“Possibly the ‘hackathon’ as suggested in the report would be an option to get quickly on track with such arrangements.”
According to the report:
“One solution may be to create a team of ten to 20 professionals and organize a hackathon based on existing process maps to determine best practice for tech transfer, to create the knowledge-management infrastructure, and to apply digital and advanced analytics tools to transfers. In this way, we can respond quickly to any technical challenge and, in doing so, speed up transfers, enable faster supply of critical medicines, and help save lives and livelihoods.”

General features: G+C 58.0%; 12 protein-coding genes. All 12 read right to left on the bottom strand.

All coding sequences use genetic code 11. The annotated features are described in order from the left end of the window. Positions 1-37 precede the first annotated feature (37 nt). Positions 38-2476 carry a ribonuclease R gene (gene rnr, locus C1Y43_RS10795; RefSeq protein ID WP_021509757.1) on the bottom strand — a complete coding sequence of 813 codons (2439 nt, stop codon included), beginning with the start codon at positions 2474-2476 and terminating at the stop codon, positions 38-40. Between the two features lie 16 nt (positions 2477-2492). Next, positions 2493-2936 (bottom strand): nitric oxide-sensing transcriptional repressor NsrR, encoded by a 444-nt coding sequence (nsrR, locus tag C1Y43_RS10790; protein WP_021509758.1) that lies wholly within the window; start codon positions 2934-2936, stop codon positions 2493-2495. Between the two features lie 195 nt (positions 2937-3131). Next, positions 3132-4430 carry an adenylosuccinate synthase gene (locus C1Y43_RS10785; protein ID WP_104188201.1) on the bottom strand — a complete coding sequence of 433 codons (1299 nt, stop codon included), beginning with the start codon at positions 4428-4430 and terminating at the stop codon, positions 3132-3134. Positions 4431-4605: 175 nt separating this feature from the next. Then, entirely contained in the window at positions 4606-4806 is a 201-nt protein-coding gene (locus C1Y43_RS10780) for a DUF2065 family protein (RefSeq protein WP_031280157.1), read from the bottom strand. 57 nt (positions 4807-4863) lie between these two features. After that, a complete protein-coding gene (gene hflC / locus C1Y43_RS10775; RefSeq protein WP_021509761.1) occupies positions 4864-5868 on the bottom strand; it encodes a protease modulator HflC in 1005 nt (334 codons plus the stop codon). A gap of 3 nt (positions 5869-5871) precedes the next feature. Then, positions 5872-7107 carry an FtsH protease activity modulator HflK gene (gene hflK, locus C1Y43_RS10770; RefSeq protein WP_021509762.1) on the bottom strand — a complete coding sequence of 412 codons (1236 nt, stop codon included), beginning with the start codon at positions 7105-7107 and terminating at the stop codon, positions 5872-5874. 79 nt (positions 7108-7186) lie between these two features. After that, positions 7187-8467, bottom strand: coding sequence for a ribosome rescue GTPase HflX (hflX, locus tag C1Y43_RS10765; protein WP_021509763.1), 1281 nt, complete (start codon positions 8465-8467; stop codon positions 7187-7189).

This sounds a lot like a tech-borrowed solution to find the “bugs” in the system, and implement the fixes to cure them.
Let’s hope this pandemic does become an accelerant for even wider industry coordination and cooperation.
Because the drug industry has nicely advanced in the art and science of development and manufacture, we tend to overlook the individual efforts and global coordination needed to safely and efficiently transfer projects to external production sites, forming a formidable global supply chain.
Coordinated outsourcing still requires our full attention.
Dodd of GeoVax concludes:
“Tech transfer is of course conducted as a routine activity within the vaccine business’ processes. My guess is with a highly focused effort and well-defined plan – following an at-risk tech-transfer effort – the timing can be reduced, and “under a year” is feasible, especially with an allocation of tremendous resources behind such an effort.”